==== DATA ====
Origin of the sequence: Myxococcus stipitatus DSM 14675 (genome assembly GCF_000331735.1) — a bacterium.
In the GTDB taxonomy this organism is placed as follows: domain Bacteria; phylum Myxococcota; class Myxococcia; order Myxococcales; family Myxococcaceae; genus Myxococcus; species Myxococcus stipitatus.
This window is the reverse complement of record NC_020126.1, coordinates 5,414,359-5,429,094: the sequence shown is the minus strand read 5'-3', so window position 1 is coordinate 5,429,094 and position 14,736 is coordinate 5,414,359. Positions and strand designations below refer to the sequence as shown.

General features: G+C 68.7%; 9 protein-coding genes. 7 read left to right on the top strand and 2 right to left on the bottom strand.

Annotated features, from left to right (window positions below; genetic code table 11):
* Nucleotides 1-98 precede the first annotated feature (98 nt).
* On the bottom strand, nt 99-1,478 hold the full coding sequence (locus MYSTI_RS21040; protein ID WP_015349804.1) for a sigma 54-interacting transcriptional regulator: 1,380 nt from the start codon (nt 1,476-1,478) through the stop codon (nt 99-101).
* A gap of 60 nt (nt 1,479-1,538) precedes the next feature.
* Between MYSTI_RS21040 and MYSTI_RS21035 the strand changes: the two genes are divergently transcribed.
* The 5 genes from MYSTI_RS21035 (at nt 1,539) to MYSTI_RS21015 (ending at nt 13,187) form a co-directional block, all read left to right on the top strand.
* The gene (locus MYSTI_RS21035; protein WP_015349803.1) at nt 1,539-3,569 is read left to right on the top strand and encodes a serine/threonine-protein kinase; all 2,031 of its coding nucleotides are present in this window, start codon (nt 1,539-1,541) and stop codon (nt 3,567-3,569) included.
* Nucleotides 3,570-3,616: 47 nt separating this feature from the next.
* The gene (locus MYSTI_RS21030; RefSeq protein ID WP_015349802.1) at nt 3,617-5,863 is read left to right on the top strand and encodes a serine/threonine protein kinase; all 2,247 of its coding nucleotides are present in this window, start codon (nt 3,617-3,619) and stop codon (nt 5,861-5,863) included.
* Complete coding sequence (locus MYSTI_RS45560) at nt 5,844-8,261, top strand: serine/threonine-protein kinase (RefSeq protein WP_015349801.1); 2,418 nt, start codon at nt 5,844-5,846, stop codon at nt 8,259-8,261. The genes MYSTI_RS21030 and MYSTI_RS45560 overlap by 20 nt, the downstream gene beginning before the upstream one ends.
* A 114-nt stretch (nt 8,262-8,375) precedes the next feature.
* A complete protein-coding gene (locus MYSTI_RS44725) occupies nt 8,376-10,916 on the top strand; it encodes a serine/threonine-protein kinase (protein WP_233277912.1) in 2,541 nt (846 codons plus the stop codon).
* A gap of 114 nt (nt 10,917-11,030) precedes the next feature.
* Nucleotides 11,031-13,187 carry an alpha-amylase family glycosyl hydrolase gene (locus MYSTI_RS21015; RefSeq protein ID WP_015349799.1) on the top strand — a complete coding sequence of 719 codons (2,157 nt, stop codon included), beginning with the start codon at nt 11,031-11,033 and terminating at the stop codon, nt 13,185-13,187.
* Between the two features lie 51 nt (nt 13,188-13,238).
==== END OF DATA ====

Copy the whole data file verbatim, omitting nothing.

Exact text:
Origin of the sequence: Myxococcus stipitatus DSM 14675 (genome assembly GCF_000331735.1) — a bacterium.
In the GTDB taxonomy this organism is placed as follows: domain Bacteria; phylum Myxococcota; class Myxococcia; order Myxococcales; family Myxococcaceae; genus Myxococcus; species Myxococcus stipitatus.
This window is the reverse complement of record NC_020126.1, coordinates 5,414,359-5,429,094: the sequence shown is the minus strand read 5'-3', so window position 1 is coordinate 5,429,094 and position 14,736 is coordinate 5,414,359. Positions and strand designations below refer to the sequence as shown.

General features: G+C 68.7%; 9 protein-coding genes. 7 read left to right on the top strand and 2 right to left on the bottom strand.

Annotated features, from left to right (window positions below; genetic code table 11):
* Nucleotides 1-98 precede the first annotated feature (98 nt).
* On the bottom strand, nt 99-1,478 hold the full coding sequence (locus MYSTI_RS21040; protein ID WP_015349804.1) for a sigma 54-interacting transcriptional regulator: 1,380 nt from the start codon (nt 1,476-1,478) through the stop codon (nt 99-101).
* A gap of 60 nt (nt 1,479-1,538) precedes the next feature.
* Between MYSTI_RS21040 and MYSTI_RS21035 the strand changes: the two genes are divergently transcribed.
* The 5 genes from MYSTI_RS21035 (at nt 1,539) to MYSTI_RS21015 (ending at nt 13,187) form a co-directional block, all read left to right on the top strand.
* The gene (locus MYSTI_RS21035; protein WP_015349803.1) at nt 1,539-3,569 is read left to right on the top strand and encodes a serine/threonine-protein kinase; all 2,031 of its coding nucleotides are present in this window, start codon (nt 1,539-1,541) and stop codon (nt 3,567-3,569) included.
* Nucleotides 3,570-3,616: 47 nt separating this feature from the next.
* The gene (locus MYSTI_RS21030; RefSeq protein ID WP_015349802.1) at nt 3,617-5,863 is read left to right on the top strand and encodes a serine/threonine protein kinase; all 2,247 of its coding nucleotides are present in this window, start codon (nt 3,617-3,619) and stop codon (nt 5,861-5,863) included.
* Complete coding sequence (locus MYSTI_RS45560) at nt 5,844-8,261, top strand: serine/threonine-protein kinase (RefSeq protein WP_015349801.1); 2,418 nt, start codon at nt 5,844-5,846, stop codon at nt 8,259-8,261. The genes MYSTI_RS21030 and MYSTI_RS45560 overlap by 20 nt, the downstream gene beginning before the upstream one ends.
* A 114-nt stretch (nt 8,262-8,375) precedes the next feature.
* A complete protein-coding gene (locus MYSTI_RS44725) occupies nt 8,376-10,916 on the top strand; it encodes a serine/threonine-protein kinase (protein WP_233277912.1) in 2,541 nt (846 codons plus the stop codon).
* A gap of 114 nt (nt 10,917-11,030) precedes the next feature.
* Nucleotides 11,031-13,187 carry an alpha-amylase family glycosyl hydrolase gene (locus MYSTI_RS21015; RefSeq protein ID WP_015349799.1) on the top strand — a complete coding sequence of 719 codons (2,157 nt, stop codon included), beginning with the start codon at nt 11,031-11,033 and terminating at the stop codon, nt 13,185-13,187.
* Between the two features lie 51 nt (nt 13,188-13,238).